Text message reminders from his college mentor have helped Abdias Jiminian stay on top of critical summer paperwork (Mallory Noe-Payne/WGBH).
Summer melt. That's what college counselors call it when high school students make a tuition deposit at the end of their senior year, but don't start their freshman year in college. It's a major problem in the U.S., especially for low-income, first generation college students. Now, a Boston-based nonprofit is taking a tech-savvy approach to combat summer melt.
This summer, the nonprofithas been contacting more than 4,000 prospective freshmen with text message reminders to pay their tuition bills and to fill out their financial aid forms.
"We really see the summer as a no-man's land," said Alex Chewning, who heads research at the college-access nonprofit.
While uAspire's mentors have long worked face-to-face with high school students during the academic year, Chewning says there are few bridges helping them transition to college.
"All of a sudden their correspondence was cut off, so they assumed there was nothing they needed to do until showing up for their first day of class in September" said Chewning.
In the heat of summer, students may not be checking email or returning phone calls, so the nonprofit wanted to meet students where they always are - on their cell phones. After trying a series of different interventions,at Harvard's Graduate School of Education the best way to actually reach low-income students was through text messages customized by name and intended college.
To learn more about uAspire's texting program, listen to our extended interview with Alex Chewning:
In her downtown office on a recent afternoon, Chewning demonstrated how the system works.
"Text messages come in like an email inbox,” Chewning explained. “Here you can see seven texts have come in. One student responded early this morning, 'Can someone please call me? I need help.'”
As the cost of college has increased, it has become more and more difficult for low-income students to access and afford higher education. And every year students stay out of school significantly increases their chances of dropping out.
uAspire hopes its text message program will get more students through the door first semester of their freshman year. So far, student reactions have been mixed, says college advisor Gabriella Gomez-Coates.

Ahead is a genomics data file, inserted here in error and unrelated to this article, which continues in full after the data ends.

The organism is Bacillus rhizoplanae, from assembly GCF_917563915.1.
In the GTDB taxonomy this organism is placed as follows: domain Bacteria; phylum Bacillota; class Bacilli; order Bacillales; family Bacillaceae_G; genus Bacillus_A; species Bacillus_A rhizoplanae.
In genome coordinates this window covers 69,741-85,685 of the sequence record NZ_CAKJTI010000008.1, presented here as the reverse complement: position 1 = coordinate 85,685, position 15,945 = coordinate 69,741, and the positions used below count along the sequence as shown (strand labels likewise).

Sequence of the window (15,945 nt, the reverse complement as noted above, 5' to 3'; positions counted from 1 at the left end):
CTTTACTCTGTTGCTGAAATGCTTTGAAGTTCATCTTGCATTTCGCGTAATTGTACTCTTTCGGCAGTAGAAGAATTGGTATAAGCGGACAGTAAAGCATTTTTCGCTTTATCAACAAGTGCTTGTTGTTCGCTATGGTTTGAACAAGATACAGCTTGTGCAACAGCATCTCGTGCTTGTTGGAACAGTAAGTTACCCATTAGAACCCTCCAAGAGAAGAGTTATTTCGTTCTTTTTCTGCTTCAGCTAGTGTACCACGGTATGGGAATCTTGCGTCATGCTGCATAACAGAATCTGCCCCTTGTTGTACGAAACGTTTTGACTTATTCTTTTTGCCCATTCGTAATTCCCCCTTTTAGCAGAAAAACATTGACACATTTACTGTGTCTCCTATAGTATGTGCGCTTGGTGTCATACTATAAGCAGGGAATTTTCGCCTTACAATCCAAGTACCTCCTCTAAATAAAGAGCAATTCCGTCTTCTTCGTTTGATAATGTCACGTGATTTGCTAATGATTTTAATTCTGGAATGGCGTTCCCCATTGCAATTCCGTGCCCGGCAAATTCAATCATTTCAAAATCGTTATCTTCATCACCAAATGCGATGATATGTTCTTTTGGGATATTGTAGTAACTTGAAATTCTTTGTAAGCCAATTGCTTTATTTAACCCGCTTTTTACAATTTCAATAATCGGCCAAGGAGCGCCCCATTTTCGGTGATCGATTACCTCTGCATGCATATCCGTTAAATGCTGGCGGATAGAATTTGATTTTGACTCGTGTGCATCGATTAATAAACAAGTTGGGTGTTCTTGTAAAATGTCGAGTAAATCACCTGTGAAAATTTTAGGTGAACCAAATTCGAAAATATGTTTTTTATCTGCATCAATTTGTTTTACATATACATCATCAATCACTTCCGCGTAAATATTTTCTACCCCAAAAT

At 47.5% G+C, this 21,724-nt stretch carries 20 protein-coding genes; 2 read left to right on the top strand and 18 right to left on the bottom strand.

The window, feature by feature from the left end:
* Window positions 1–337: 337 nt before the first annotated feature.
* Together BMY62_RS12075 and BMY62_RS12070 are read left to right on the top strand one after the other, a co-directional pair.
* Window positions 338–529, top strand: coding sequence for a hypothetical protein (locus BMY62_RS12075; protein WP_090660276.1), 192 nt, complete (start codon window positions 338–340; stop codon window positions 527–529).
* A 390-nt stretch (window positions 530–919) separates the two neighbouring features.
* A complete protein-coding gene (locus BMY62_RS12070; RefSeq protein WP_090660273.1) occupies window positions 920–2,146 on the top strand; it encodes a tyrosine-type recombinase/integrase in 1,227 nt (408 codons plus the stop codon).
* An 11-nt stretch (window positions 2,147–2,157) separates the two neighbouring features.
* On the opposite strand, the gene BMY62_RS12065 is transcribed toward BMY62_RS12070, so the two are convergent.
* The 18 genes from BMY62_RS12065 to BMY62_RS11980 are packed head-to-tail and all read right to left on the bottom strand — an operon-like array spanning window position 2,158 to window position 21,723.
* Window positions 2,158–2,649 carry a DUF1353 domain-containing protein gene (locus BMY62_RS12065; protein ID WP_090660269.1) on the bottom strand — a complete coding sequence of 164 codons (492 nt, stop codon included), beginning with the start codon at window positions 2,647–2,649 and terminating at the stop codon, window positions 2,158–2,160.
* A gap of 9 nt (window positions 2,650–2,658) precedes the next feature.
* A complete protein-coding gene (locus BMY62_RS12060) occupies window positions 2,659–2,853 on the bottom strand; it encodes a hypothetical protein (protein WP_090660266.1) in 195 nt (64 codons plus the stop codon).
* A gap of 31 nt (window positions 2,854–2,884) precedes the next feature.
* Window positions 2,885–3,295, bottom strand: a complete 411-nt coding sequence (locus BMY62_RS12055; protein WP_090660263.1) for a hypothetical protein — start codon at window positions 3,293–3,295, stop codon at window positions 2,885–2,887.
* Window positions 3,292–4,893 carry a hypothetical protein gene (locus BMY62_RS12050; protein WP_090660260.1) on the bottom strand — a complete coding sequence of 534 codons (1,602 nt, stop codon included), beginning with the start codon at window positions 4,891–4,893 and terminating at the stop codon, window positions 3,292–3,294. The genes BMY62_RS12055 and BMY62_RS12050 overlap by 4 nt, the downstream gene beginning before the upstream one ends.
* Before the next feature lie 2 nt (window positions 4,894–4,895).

"Some of them are annoyed,” Gomez-Coates said. “Some of them are like, 'Who are you? Why are you texting me.' And I just remind them, 'Hey, we work with you during the school year. Just making sure that your plans are on target throughout the summer.'"
At Lawrence High School, Gomez-Coates works with more than 1,200 students, including Abdias Jiminian.
Abdias Jiminian works with Gabriela Gomez-Coates in her office at Lawrence High School to finalize his plans to pay for college. (Mallory Noe-Payne/WGBH).
"Okay, well I actually just got one right now from her,” Jiminian said as a text came through on his phone. “It was like, 'Great job, Abdias,’” he said laughing.
The 18-year-old just graduated from high school, and he'll attend Wentworth Institute of Technology in the fall. He wants to be an architect. And, as the first in his family to go to college, Jiminian appreciates being in constant contact with his college mentor.
"The fact that you get a text message and that everyone is so techy nowadays, it's perfect," said Jiminian.
This summer, Gomez-Coates has taken advantage of uAspire's text message program to reach 400 of her students on their mobile devices. She thinks the program works for digital natives who are often on their phone.
"They wake up, they sleep with it under their pillow," Gomez-Coates said. "We have to bridge the gap, and being a resource to students is very different than being a crutch. We give them the information and they really have the power to choose what they're going to do with that information."
And researchers also find it's effective. Students who participated in the program last year were more likely to show up on their first day of classes.
Of course, text messages can't lower the cost of college. uAspire's Alex Chewning says getting through college and actually paying tuition bills remains a serious obstacle for low-income students.
"The finances were an abstract for so long that, now that the bill is in front of them and on paper and due in a week or two, everything has become much more real," said Chewning.
Still, she thinks a digital ping might increase college enrollment and completion rates. Next summer, uAspire will expand its text message program to more of its students across the country.